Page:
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Rock the après-ski party this winter with our guide

What is après-ski? A guide on where to go and what to wear

Group of friends gathering in front of a fireplace.
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If you’re dreaming about hitting some of the best ski areas around the country this year, it’s never too early to start thinking about updating your skiing gear or your snowboarding wardrobe and get excited about winter. While we’ll probably never agree on whether it’s better to spend your day on a tray, or sending tricks on your sticks, we can all agree that no day on the slopes is complete without a few drinks in the bar with your buddies.

The concept of après-ski may have originated in Europe — après literally means after in French — but here in the U.S., we know how to make it our own. In the end, your après-ski experience is really whatever you want it to be — whether it’s a laid-back hangout around in a rustic dive bar, a whiskey tasting at a slope-side distillery, or a lavish dinner at a ritzy mountain lodge. For starters, here’s a quick guide to making the most of your après-ski experience.

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What is après-ski culture?

Après-ski traditions vary around the world, and each place has its own unique culture — that’s part of the beauty of the experience. There’s no specific time for après-ski festivities to get started either. The celebration begins after the final ski run of the day (even if it’s the middle of the afternoon), and the carousing lasts until you are ready to wrap it up (or the bar closes).

The nightlife scene varies by location, too. While some destinations are famed for venues that keep cranking until dawn, things generally wind down earlier in sleepy mountain towns or more family-oriented resorts.

Skis in snow
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What to wear

The après-ski dress code also varies by destination or dining spot. If you plan to imbibe at a local dive bar, mountain casual is just fine. If your post-slope reveling includes a gourmet dinner, it’s definitely worth sprucing up a bit. But, in many places, whatever attire you wore on the slopes is also perfectly acceptable as an après-ski outfit — especially if you are just grabbing al fresco beers at the local watering hole or sipping spirits around a flaming fire pit.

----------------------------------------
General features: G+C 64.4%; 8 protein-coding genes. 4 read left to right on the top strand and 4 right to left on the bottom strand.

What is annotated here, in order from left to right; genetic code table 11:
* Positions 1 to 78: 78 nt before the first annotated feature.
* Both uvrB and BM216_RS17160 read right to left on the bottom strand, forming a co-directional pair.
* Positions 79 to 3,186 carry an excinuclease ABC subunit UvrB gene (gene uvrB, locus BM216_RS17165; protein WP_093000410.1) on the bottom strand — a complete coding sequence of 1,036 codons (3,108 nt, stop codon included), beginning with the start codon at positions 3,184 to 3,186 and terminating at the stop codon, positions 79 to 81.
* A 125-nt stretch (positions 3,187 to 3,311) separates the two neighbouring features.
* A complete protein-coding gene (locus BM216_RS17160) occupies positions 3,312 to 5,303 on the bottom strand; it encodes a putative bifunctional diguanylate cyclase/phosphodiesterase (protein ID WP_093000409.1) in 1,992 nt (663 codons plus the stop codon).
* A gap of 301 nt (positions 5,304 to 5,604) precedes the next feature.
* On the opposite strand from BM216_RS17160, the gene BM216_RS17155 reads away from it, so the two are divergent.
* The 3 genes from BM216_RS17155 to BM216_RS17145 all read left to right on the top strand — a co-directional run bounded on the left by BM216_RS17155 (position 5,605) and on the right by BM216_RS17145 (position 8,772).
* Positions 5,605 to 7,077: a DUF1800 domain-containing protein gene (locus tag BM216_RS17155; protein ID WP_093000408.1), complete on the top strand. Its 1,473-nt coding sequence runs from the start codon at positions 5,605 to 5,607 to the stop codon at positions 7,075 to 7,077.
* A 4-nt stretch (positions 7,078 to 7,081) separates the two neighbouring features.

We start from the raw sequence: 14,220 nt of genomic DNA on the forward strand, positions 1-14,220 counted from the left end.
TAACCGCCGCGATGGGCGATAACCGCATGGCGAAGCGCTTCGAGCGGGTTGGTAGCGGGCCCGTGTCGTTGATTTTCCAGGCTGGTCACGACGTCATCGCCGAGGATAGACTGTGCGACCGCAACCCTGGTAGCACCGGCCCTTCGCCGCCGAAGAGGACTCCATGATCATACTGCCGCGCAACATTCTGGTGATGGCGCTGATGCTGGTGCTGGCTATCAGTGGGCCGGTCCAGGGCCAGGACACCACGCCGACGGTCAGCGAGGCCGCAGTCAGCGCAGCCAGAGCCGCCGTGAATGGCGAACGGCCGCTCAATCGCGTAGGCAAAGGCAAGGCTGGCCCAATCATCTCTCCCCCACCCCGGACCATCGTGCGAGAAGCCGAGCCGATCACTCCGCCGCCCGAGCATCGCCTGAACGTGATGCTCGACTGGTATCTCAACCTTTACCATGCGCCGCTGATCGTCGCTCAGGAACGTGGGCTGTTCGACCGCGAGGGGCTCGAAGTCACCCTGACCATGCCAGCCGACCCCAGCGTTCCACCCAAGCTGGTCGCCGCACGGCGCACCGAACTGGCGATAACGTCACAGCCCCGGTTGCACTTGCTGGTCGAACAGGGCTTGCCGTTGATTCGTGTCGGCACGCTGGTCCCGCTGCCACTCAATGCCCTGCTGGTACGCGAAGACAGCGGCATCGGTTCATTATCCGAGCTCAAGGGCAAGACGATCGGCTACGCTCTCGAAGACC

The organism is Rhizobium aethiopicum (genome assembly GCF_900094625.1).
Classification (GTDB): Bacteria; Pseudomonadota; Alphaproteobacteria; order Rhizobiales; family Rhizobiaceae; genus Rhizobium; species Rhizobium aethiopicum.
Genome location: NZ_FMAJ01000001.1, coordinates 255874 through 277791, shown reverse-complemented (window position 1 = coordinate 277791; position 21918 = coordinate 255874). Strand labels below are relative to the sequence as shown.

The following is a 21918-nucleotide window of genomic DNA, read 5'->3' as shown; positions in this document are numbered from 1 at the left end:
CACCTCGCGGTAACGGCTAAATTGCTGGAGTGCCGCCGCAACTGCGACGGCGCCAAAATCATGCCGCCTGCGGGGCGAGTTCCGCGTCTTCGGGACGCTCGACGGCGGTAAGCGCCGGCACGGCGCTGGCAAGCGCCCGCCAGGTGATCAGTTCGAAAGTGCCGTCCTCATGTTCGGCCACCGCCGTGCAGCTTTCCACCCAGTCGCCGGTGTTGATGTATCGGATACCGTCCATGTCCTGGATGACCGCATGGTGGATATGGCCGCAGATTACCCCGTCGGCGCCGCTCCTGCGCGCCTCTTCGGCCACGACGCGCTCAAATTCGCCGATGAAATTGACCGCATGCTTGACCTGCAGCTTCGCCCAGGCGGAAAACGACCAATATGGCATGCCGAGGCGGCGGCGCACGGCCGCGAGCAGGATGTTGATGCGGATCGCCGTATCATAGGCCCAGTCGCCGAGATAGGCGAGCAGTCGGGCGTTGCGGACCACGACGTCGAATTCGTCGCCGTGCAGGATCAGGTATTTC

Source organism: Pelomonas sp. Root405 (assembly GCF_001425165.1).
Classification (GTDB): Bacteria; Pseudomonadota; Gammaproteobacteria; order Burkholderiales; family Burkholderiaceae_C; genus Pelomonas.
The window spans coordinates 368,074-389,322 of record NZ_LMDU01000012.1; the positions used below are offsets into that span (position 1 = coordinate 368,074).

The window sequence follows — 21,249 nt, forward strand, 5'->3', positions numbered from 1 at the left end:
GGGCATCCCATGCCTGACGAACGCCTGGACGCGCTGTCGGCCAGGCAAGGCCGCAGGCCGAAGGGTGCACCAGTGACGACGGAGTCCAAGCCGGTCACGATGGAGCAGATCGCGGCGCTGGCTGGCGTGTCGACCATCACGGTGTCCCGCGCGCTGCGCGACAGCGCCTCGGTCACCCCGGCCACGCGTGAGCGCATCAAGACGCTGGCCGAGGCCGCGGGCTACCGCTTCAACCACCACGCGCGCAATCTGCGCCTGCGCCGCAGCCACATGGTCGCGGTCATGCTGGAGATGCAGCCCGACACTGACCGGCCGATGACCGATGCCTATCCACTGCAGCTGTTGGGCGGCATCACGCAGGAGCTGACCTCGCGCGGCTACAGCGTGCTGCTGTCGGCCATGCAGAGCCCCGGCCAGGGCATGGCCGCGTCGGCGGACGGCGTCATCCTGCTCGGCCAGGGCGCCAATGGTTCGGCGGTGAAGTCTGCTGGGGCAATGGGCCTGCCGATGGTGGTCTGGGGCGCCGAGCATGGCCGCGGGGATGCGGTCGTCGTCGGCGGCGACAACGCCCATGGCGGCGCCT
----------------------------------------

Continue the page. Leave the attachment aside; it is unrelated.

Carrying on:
Of course, being comfortable is also a key part of the après-ski experience. So, pack a cozy winter hat and some stylish sunglasses so that you can stash your ski helmet and goggles before your après-ski hang session. And don’t forget about your feet. Changing out of a clunky pair of ski boots at the end of the day is a heavenly experience and will make post-slope convalescing much more enjoyable. So, in the interest of comfort and mobility, trade your ski boots for a sturdy pair of winter boots. Bringing a fresh pair of socks will elevate the experience, too.

Ski shots
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What to eat and drink

An après-ski hangout session is a perfect chance to tap into the local food and drink culture, sample regional delicacies, and sip locally brewed craft beers and spirits. While the standard spread varies from place to place, there are some staples that often appear on après-ski menus. Since a day of skiing blasts calories, most après-ski spreads are anchored by rich foods, like charcuterie and buttery cheeses. And with the convivial nature of post-slope celebrating, shareable plates are common. Hearty winter meals like soups, stews, and chili are also standard, along with lighter fare, like fondue, raclette, or fully loaded alpine fries.

Libations are an essential part of the après-ski experience, too. However, the beverage of choice certainly varies from place to place, such as hoppy craft brews, effervescent French champagne, and locally distilled spirits. Warm drinks like mulled wine and hot toddies are standard as well. And indulgent après-ski beverages don’t have to be alcoholic either — think velvety hot chocolate, hot apple ciders, or artfully spiced chai. And remember, if skiing at altitude, you may have a physiological reaction to the higher elevation, including symptoms like nausea, headaches, and trouble sleeping, which alcohol can potentially exacerbate.